The change from "Category B" to "shared clinical decision-making" was done to describe more clearly the intent of the recommendation that the patient should be informed of the option to be vaccinated against meningococcal serogroup B disease and that the decision to vaccinate against MenB should be made by the provider and patient together. ACA requires coverage of vaccines as indicated on the recommended immunization schedule, including vaccines with shared clinical decision-making recommendations. The Vaccines for Children (VFC) program also covers vaccines recommended for shared clinical decision-making.
What kind of information about MenB vaccine should be considered with a patient when conducting shared clinical decision-making?
To assist with the shared clinical decision-making around the option to vaccinate against meningococcal serogroup B disease and the timing of vaccination, CDC has provided some specific considerations about the disease and the vaccine that the patient and provider may weigh:
Serious nature of invasive meningococcal serogroup B infection, with a high risk of death and permanent complications
  Low level of serogroup B disease in the United States, with an average of 34 cases each year among people age 16 through 23 years between 2015 and 2018
  Increased risk among college students, especially those who are freshmen, attending a 4-year university, living in on-campus housing, or participating in sorority and fraternity life
  Protection of MenB vaccine against most strains of meningococcal serogroup B bacteria
  Estimated relatively short duration of MenB vaccine protection, with antibody levels waning within 1–2 years of completing the primary series
  Evidence to date suggests no impact of MenB vaccine on meningococcal B carriage (may protect an individual from invasive disease but is unlikely to impact transmission of the bacteria to others)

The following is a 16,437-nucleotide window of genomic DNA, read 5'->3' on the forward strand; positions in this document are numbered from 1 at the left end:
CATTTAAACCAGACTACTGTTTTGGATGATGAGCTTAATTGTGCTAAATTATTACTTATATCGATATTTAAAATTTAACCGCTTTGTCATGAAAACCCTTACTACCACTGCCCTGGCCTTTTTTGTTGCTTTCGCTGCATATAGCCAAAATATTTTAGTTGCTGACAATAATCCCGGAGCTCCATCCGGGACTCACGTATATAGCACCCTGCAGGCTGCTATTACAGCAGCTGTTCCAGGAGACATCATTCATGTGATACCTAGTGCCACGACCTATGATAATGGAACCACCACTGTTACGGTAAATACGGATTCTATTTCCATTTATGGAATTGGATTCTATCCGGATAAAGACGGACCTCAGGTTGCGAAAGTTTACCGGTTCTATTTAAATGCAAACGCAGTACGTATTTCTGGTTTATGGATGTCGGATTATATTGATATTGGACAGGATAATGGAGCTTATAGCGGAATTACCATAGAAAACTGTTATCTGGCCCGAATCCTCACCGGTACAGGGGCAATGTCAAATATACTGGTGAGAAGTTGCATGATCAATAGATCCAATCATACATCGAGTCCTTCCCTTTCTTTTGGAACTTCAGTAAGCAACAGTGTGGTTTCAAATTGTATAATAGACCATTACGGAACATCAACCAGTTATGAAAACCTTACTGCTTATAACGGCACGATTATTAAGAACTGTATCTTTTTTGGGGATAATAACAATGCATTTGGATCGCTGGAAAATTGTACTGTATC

The ACIP recommendations for meningococcal serogroup B (MenB) vaccine say the vaccine will provide "short term protection." What does "short term protection" mean?
MenB vaccines were approved based on the serologic response to the vaccine. No data are available on vaccine effectiveness against clinical disease or duration of protection against clinical disease. Short term protection refers to the known duration of the antibody response. Available data indicate that protective antibody levels wane in most recipients within 1–2 years of completion of the primary series.
Should college students be vaccinated against meningococcal serogroup B disease?
Several small outbreaks of meningococcal serogroup B disease have occurred on college campuses since 2013. Data derived from enhanced CDC meningococcal disease surveillance suggest that college students have 3.5 times the risk of meningococcal serogroup B disease relative to peers not attending college, although the disease incidence in college students remains very low (0.17 cases per 100,000 population). ACIP does not routinely recommend MenB vaccine for college students. However, the recommendation for shared clinical decision-making applies to all college students age 16 through 23 years who may choose to receive MenB vaccine to reduce their risk of meningococcal serogroup B disease. In addition, some colleges and universities require MenB vaccination for incoming students.
What is the schedule for MenB?
Trumenba (MenB-Fhbp, Pfizer) is either a 2-dose series with doses administered at least 6 months apart or a 3-dose series with the second and third doses administered 1–2 and 6 months after the first dose. Bexsero (MenB-4C, GSK) is a 2-dose series with doses given at least 1 month apart.
Which patients should receive a 2-dose schedule of Trumenba (MenB-FHbp)?
Healthy adolescents who are not at increased risk for meningococcal B disease should receive 2 doses of Trumenba (MenB-FHbp) administered at 0 and 6 months. If the second dose is given at an interval of less than 6 months, a third dose should be given at least 4 months after the 2nd dose.